South-Western - Management  
The Goal: 'Sweatshop Free.' The Problem: Defining It
Topic Managing Service and Manufacturing Operations
Key Words Outsourcing, unions, social responsibility
News Story

Some companies have become concerned that consumers believe all garments are produced in sweatshops. This idea may have come from news reports of big name manufacturers who have had negative stories about their business practices. So some businesses have chosen to market and promote the fact that their employees are producing apparel in healthy environments.

Some companies market this feature by producing a catalog with a photographic essay of immigrant sewers and cutters at work, by hiring only union workers who receive a share of company profits, and by listing names of factories that it uses.

Some companies believe in vertical integration: all aspects of the company operate under one roof, thus costs can be controlled and quality can be supervised. As a result of this cost saving measure, one company was able to offer better pay. The average hourly wage was $12.29, and the minimum was $9.

Not all companies can use vertical integration. Some companies must outsource processes. They assure consumers that they do so only to union shops in the U.S. and Canada so they can claim "the union label as the ultimate standard of sweatshop-free apparel." However, the union label comes with a price tag. Not all companies can afford union labor. Only 11% of America is unionized. Demanding a union-only label on clothing will limit the growth of no-sweatshop clothing.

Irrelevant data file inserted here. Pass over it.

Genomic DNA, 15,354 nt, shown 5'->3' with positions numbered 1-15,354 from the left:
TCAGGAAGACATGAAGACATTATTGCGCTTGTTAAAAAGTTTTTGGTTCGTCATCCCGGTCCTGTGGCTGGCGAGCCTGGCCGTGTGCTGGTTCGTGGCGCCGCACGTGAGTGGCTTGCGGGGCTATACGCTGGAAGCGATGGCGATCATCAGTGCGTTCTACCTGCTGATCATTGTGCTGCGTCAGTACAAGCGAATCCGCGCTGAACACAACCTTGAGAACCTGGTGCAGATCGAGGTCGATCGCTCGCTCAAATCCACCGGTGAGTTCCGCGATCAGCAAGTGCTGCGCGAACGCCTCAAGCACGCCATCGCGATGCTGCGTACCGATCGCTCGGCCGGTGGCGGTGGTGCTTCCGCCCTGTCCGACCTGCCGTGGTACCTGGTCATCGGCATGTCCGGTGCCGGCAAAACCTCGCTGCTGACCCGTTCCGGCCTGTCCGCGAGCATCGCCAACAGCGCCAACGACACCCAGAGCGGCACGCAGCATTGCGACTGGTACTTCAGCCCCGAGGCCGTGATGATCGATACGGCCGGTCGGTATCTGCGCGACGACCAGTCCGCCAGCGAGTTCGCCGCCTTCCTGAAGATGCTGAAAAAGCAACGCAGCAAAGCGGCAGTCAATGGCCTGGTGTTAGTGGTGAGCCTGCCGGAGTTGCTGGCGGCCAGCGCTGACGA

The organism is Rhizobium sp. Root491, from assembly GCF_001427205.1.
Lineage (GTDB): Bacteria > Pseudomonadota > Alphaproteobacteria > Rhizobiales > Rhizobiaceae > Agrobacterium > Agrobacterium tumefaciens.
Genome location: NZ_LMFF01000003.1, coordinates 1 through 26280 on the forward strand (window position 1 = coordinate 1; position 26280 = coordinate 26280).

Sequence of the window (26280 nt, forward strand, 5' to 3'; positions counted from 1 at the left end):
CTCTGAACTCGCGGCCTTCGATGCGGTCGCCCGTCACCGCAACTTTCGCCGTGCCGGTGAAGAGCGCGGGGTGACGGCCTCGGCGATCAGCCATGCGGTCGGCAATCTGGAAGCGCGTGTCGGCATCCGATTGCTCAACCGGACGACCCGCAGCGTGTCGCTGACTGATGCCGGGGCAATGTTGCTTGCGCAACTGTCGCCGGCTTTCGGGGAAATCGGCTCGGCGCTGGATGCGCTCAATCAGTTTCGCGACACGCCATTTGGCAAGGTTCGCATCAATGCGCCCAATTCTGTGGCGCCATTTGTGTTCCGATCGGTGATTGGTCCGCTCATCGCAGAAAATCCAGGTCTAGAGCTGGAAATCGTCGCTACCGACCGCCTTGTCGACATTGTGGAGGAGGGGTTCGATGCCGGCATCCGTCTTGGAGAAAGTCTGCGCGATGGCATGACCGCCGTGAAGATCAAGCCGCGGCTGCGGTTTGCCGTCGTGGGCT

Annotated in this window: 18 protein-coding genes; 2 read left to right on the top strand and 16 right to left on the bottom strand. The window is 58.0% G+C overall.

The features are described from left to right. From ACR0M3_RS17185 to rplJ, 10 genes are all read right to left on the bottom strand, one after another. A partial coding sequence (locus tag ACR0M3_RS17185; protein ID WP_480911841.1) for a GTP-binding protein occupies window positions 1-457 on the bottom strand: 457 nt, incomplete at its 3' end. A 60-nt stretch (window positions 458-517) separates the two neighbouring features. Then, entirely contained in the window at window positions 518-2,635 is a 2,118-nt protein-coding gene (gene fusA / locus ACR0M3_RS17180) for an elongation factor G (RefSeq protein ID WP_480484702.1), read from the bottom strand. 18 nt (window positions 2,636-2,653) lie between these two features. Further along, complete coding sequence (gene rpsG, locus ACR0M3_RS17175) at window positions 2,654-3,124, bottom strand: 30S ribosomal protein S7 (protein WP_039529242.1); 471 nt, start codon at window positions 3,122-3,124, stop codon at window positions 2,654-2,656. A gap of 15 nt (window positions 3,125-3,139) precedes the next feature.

Even so, the push to promote the union label continues. In November, Mr. Neiman of NoSweatApparel started a website. NoSweatshop.com is a virtual mall where vendors sell goods that are made exclusively by union workers.

Questions
1.

Why are these companies so intent on being "sweatshop free?" What are the advantages and disadvantages to a company of going this route?

2.

Go to NoSweatshop.com. What types of claims are the vendors making about their clothing? What proof do they offer to substantiate their claims?

3.

What is the relationship between union-only and sweatshop free? What are some other ways a company can prove it is sweatshop free?

Source "The Goal: 'Sweatshop Free.' The Problem: Defining It," The New York Times December 14, 2003.
Instructor Discussion Notes Discussion Notes
These notes are restricted to qualified instructors only. Register for free!

Return to the Managing Manufacturing and Service Index

©2004  South-Western.  All Rights Reserved     |